“Loss of placental ALLO alters cerebellar development, including white matter development, according to our experimental model. Because cerebellar white matter development occurs primarily after birth, linking a change in placental function during pregnancy with long-term effects on brain development is an especially striking finding” Penn says.

“The findings offer a new perspective on poor placental function. Subtle but significant changes during pregnancy or after birth may set in motion neurodevelopmental disorders in children later in life.”

Similarities with human tissue

The researchers also examined post-mortem cerebellar tissues from preterm and full-term infants who died shortly after birth to see if similar changes occur in infants. When cerebellum from male babies born preterm was compared to male full-term babies, these human tissues showed similar changes in brain proteins.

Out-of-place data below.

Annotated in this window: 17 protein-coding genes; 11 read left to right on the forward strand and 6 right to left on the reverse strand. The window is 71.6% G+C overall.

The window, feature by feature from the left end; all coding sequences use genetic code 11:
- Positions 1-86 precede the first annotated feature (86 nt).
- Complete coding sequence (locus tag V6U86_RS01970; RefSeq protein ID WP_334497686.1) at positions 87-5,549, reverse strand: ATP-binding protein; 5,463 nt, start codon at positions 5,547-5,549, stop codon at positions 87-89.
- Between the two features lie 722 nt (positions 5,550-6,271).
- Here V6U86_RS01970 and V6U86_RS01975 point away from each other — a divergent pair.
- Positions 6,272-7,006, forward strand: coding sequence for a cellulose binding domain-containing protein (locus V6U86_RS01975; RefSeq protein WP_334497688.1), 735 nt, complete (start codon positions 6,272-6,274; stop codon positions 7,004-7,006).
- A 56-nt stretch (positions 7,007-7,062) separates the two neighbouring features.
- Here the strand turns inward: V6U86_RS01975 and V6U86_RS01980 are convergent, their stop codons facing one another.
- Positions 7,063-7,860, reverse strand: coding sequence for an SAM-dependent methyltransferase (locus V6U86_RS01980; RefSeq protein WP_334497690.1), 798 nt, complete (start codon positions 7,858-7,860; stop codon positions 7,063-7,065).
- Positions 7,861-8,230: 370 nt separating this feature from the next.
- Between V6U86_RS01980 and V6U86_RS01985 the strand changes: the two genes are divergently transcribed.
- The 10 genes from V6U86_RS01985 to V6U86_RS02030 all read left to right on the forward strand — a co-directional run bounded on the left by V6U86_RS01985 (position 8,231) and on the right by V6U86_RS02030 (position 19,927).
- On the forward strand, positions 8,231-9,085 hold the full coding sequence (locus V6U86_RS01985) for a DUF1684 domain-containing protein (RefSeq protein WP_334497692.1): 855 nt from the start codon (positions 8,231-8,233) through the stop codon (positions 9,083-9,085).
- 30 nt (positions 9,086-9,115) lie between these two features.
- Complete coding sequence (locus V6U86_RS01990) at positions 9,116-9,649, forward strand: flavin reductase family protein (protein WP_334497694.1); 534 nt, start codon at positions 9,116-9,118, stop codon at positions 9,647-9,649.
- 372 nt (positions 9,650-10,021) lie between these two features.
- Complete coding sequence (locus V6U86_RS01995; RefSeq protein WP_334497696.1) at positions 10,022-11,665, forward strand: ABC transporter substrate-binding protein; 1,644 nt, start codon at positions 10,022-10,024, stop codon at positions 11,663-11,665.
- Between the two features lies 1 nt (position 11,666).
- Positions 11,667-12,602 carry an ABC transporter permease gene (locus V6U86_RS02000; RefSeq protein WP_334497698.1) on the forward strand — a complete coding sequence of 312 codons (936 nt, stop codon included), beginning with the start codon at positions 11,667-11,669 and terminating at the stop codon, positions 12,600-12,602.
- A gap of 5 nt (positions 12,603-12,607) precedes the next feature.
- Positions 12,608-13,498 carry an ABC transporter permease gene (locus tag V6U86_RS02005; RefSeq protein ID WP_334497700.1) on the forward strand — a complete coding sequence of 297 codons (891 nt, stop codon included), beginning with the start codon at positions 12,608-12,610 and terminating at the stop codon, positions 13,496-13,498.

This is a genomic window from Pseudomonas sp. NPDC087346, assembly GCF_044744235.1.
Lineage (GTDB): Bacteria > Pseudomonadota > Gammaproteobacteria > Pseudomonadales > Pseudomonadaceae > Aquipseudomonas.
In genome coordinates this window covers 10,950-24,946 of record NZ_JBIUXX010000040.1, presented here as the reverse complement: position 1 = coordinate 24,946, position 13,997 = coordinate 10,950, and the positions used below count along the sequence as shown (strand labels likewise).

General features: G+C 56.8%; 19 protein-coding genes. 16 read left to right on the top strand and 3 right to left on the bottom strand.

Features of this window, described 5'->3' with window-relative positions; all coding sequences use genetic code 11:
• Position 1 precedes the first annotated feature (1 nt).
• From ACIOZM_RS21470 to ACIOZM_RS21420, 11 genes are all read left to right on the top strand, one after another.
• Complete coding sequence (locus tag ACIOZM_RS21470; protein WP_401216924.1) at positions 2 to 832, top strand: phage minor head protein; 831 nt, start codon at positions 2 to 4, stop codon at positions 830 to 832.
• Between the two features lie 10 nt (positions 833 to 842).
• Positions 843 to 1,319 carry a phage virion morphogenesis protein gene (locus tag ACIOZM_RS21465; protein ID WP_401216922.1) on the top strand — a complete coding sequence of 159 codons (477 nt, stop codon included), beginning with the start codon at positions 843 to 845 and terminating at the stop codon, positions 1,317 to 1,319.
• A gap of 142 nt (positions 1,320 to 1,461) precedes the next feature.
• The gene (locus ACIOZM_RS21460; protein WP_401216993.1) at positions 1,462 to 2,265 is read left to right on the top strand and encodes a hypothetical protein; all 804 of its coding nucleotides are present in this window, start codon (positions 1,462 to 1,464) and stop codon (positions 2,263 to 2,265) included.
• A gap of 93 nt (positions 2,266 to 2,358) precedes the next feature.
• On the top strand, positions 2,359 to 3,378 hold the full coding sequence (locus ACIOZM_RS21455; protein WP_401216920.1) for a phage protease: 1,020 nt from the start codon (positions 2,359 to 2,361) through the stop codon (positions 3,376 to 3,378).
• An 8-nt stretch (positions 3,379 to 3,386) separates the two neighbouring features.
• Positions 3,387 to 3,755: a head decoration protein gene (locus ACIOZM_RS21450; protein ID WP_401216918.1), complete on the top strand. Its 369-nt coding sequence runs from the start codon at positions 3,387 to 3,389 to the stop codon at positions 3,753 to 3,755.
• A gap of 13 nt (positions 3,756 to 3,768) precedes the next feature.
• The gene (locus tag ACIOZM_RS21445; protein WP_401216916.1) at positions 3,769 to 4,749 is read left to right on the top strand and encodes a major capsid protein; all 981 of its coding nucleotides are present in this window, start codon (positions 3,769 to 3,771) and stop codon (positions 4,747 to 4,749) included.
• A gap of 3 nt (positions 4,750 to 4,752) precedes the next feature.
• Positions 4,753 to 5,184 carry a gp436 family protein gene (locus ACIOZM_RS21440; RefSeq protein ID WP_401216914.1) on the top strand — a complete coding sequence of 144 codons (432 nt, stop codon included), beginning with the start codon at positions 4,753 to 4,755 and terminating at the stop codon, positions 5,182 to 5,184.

“This research is a critical first step toward understanding how placental hormones may influence specific human neurobehavioral outcomes. We are excited to continue working with Dr. Penn and her team to better understand how cerebellar neurons and glia respond to environmental factors that can harm the developing brain, such as placental function “Vittorio Gallo, PhD, interim chief academic officer at Children’s National Hospital and interim director of the Children’s National Research Institute, is a study co-author.

Hormone injection reduced autism symptoms

The therapeutic potential of ALLO was then evaluated in a preclinical model. The researchers discovered that male offspring of mice given a single injection of ALLO in late pregnancy had fewer autism-like behaviors. Similar findings were obtained following an injection of muscimol, a drug that improves the function of GABA receptors, which are the same receptors that respond to ALLO. The treatment also normalized myelin protein levels in the developing cerebellum.

“Identifying when key hormone levels are abnormal and determining how and when to adjust these levels allows us to intervene,” Penn says. “Further research with our mouse model, as well as hormone levels in mothers and babies, may lead to earlier treatment to reduce or prevent long-term cognitive and behavioral impairments in high-risk fetuses and newborns.”